If you’re curious about the person in charge of one of the most important museums in America, then you’re in the right place. The National Museum of African American History and Culture is one of the most visited museums in Washington D.C.
But who is the director responsible for overseeing this historic institution? Let’s find out.
Who is Lonnie G. Bunch III?
The director of the National Museum of African American History and Culture is Lonnie G. Bunch III. He was born on November 18, 1952, in Newark, New Jersey. Bunch is a renowned historian and curator who has dedicated his career to promoting African American history and culture.
Bunch received his Bachelor’s degree from Howard University and his Master’s degree and Ph.D. from American University in Washington D.
Bunch began his career as a historian at the Smithsonian Institution in 1978 when he was hired as an education specialist at the National Air and Space Museum. He later served as a curator at the National Museum of American History before becoming president of the Chicago Historical Society (now known as the Chicago History Museum).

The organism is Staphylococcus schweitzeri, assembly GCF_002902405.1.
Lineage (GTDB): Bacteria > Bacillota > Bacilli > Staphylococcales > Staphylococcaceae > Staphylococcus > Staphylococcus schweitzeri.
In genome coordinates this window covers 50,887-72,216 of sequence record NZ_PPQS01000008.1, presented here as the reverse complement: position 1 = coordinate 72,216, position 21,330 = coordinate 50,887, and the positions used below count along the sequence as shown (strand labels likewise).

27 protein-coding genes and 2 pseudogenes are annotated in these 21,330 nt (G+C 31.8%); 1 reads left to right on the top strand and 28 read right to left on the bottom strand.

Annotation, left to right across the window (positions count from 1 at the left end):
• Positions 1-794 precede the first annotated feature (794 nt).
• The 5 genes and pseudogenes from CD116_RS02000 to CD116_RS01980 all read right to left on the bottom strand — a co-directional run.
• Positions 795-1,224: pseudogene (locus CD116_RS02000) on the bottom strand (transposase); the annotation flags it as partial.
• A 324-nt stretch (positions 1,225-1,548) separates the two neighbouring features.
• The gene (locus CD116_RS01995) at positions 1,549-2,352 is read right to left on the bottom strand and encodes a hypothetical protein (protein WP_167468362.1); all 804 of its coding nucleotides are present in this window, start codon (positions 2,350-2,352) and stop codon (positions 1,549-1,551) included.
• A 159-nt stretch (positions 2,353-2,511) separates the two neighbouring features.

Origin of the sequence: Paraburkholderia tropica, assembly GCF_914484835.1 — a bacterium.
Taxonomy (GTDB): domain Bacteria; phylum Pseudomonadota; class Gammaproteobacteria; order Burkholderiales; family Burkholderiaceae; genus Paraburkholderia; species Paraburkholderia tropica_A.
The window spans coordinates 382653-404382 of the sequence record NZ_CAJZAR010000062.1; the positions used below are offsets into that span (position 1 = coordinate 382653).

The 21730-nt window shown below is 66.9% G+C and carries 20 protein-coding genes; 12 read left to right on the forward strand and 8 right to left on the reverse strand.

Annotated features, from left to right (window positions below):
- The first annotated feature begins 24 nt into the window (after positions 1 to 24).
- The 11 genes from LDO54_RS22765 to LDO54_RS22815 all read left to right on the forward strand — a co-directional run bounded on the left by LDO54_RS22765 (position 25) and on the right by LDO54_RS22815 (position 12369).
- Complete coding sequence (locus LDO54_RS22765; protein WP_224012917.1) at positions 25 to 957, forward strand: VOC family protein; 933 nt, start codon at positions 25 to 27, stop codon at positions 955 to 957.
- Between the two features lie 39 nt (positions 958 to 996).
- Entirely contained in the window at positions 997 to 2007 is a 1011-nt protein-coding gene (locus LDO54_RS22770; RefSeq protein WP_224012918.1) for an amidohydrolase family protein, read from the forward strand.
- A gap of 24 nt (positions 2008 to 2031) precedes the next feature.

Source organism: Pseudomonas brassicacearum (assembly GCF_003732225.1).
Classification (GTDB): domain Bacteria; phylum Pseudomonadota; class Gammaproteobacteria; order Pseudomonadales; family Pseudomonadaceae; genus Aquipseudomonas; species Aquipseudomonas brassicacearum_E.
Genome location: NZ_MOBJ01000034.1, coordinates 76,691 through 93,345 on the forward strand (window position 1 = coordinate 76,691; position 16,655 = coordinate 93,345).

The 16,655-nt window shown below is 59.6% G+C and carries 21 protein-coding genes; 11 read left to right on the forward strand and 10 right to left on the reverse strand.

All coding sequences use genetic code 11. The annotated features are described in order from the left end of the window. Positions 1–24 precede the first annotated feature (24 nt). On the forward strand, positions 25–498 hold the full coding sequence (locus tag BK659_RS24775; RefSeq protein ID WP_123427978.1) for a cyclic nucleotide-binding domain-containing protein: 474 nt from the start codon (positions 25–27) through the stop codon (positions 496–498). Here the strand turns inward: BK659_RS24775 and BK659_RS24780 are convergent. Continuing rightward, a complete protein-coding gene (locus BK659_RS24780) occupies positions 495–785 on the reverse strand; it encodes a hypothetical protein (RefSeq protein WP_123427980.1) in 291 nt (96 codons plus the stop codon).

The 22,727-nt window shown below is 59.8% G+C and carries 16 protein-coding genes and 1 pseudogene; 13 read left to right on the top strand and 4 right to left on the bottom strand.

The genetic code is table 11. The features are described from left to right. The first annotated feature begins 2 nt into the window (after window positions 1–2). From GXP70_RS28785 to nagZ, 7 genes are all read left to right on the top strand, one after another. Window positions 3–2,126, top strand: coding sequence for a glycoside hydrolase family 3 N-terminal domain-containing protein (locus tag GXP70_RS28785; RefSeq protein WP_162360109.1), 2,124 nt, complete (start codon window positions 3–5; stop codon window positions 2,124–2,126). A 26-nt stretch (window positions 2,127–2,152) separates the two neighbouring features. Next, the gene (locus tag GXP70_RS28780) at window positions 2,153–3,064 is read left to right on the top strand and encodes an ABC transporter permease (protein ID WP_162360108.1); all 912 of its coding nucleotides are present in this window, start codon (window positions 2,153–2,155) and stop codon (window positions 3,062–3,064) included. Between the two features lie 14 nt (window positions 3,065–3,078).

In 2005, Bunch returned to the Smithsonian Institution to become founding director of the National Museum of African American History and Culture. It took more than a decade for Bunch to bring his vision to reality, but on September 24, 2016, President Barack Obama officially opened the museum to the public.
Under Bunch’s leadership, The National Museum Of African American History and Culture has become one of Washington D.’s most popular tourist destinations with visitors from all over America and around the world.
Additionally, Bunch has authored numerous books on African American history including Call My Name: Images Of African-American Men; Slave Culture: A Documentary Collection Of The Slave Narratives; and Memories Of The Enslaved: Voices From The Slave Narratives.
Lonnie G. Bunch III has dedicated his career to educating people about African American history and culture. As the director of the National Museum of African American History and Culture, he continues to create exhibits that shed light on the contributions and struggles of African Americans throughout history. His leadership has ensured that this important institution will continue to thrive for generations to come.